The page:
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Munnuswamy v. State of Tamilnadu

 Munnuswamy v. State of Tamilnadu

The facts of this are:

Appellant No.1 Munuswamy is the father of appellants 2 and 3, namely Kumaresan and Selvam. It is the case of the prosecution that on 28th April, 1989 at about 3.00 p.m. while PW.3 Adhimoolam was drying beedi leaves, appellant No.1 came at about 4.00 p.m. and waited by the side of the road. About half an hour later deceased Ravi came on a bicycle. He was followed by appellants 2 and 3 who also reached the place of occurrence following him. Appellant No.1 stopped the deceased while appellants 2 and 3 who came from behind dashed their bicycle against the bicycle of the deceased. The deceased left his bicycle and started running away chased by the appellants. Ultimately the accused over-powered him and while appellant No.1 caught hold of the right hand of the deceased, accused No.2 caught hold of the left hand of the deceased. Appellant No.1 ordered that the deceased should be stabbed and immediately appellant No.3 took out a pen knife from his hip and stabbed the deceased on the right side of his chest. They dragged the deceased and made him lie down near the road. This incident was also witnessed by Ravi, PW.4 who was grazing his cattle near the scene of occurrence. They reported the matter to the father of the deceased who went to the police station and lodged the complaint. After investigation, the appellants were put up for trail and were ultimately found guilty of the offences as earlier notified.


It was sought to be contended on behalf of the appellants the appellant No.1 had merely caught the hand of the deceased and appellant No.2 also did the same. It was only appellant No.3 who stabbed the deceased. According to learned counsel, appellant 1 and 2 can only be held guilty of the offence under Section 341 IPC while the appellant No.3 can at best be said to have committed an offence punishable under Section 304 IPC. They never intended to commit the murder of the deceased since the knife used by appellant No.3 was only a pen knife.

Learned counsel, however, could not controvert the fact that the knife had a long blade enough to cause the injuries of the nature found. It is also worth noticing that apart from two abrasions there was also an incised gaping wound on the chest and a lacerated wound over the right side of parietal region.


Having regard to the nature of the injuries and their location, it would be difficult to accept the submission that the person who assaulted the deceased with a knife did not intend to cause the death of the deceased.

The appellants came to the place of occurrence in a planned manner. The evidence is clear that appellant No.1 came first and waited by the side of the road. Thereafter appellants 2 and 3 came on a bicycle closely following the deceased. Appellant No.1 stopped the deceased and appellants 2 and 3 made sure that the deceased did not escape by dashing their bicycle against his bicycle with the result that the deceased had to abandon his bicycle and run for his life. Even thereafter they chased him and while appellants 1 & 2 caught hold of his hands, appellant No.3 stabbed him with the knife. These facts clearly disclose a pre-concerted plan to assault the deceased at the place selected by the appellants.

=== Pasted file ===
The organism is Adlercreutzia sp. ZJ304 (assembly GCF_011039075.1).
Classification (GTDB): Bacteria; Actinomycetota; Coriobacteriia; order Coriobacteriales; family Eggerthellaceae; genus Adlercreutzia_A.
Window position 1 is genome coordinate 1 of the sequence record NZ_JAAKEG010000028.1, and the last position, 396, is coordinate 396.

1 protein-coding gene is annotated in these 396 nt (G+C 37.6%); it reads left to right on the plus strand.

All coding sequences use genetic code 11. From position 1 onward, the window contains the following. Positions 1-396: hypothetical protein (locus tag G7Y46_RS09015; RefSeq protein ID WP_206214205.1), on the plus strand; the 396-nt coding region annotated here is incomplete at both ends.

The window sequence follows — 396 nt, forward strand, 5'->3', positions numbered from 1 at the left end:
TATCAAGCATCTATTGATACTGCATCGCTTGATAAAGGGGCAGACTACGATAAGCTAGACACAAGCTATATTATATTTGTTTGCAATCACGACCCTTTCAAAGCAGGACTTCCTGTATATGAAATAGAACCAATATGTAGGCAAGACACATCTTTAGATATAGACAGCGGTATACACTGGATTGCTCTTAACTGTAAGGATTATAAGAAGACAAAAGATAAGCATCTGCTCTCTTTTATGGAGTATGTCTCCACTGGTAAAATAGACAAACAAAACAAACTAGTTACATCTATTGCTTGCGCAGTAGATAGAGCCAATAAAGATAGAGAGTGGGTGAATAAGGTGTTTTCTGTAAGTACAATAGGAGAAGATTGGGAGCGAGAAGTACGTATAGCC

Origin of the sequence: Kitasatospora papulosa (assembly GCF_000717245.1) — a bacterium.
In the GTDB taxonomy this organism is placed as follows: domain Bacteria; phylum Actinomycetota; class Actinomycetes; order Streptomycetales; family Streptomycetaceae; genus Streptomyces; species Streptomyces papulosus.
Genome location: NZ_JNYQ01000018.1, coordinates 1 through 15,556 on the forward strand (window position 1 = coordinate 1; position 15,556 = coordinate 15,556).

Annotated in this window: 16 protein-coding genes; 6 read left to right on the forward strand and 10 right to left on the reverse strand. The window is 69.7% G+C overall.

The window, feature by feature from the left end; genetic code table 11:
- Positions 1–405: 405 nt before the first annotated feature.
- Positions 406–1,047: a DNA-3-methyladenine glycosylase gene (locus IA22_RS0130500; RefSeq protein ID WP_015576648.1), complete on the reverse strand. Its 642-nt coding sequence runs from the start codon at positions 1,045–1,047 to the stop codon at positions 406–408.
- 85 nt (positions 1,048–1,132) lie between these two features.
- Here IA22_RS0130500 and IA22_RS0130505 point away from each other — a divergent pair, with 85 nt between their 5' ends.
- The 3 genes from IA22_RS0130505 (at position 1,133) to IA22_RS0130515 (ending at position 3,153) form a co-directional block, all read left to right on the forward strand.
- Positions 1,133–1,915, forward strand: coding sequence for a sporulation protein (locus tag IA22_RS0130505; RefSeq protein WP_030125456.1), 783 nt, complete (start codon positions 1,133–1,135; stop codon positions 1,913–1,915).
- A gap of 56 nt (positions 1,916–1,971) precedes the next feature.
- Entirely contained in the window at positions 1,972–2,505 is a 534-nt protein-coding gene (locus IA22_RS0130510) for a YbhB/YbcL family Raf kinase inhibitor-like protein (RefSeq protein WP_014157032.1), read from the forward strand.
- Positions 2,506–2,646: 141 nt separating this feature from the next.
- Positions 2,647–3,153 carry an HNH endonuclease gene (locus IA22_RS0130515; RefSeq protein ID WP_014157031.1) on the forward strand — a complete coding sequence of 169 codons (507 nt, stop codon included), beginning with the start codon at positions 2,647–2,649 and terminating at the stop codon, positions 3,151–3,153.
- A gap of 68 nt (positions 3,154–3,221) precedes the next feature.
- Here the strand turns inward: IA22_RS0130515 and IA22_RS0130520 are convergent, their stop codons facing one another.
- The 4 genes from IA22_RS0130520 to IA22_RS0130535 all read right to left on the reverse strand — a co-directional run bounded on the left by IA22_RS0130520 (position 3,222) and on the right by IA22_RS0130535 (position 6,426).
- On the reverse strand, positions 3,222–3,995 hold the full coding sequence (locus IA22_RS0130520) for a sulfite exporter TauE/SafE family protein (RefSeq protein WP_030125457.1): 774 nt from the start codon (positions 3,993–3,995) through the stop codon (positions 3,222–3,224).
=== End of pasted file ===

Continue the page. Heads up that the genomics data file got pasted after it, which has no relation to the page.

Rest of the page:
Appellant No.1 is said to have exhorted his son to stab the deceased. Obviously he knew that his son was carrying a knife or some such weapon, otherwise the words ‘stab’ would not have been used by appellant No.1. He may have merely exhorted his son to assault the deceased. This itself is a clear indication of the fact that accused No.1, the father, knew that his son was carrying a knife.

In the facts and circumstances of the case we are satisfied that so far as appellant No.3 is concerned, he is guilty of the offence under Section 302 IPC. It will not be possible to bring his case under any of the exceptions and to record his conviction and sentence under Section 304 IPC.

So far as appellants 1 & 2 are concerned, they have also been rightly found guilty of the offence under Section 302/109 IPC. The evidence leaves no room of doubt that the appellants had entered into a conspiracy for killing the deceased and pursuant thereto appellant No.1 waited at the spot while appellants 2 and 3 followed the deceased on their bicycle. All of them chased the deceased. After he was over-powered by appellants 1 & 2, on the order of appellant No.1, appellant No.3 stabbed him. It cannot be said in the facts and circumstances of the case that the act of appellant No.3 was merely his individual act, and that appellants 1 and 2 cannot be held guilty of the offence under Section 302/109 IPC. On the facts found this is a case of abetment by conspiracy in which all the conspirators were present and actively participated when the plan was executed. 13. We, therefore, find no merit in this appeal and the same is accordingly dismissed.


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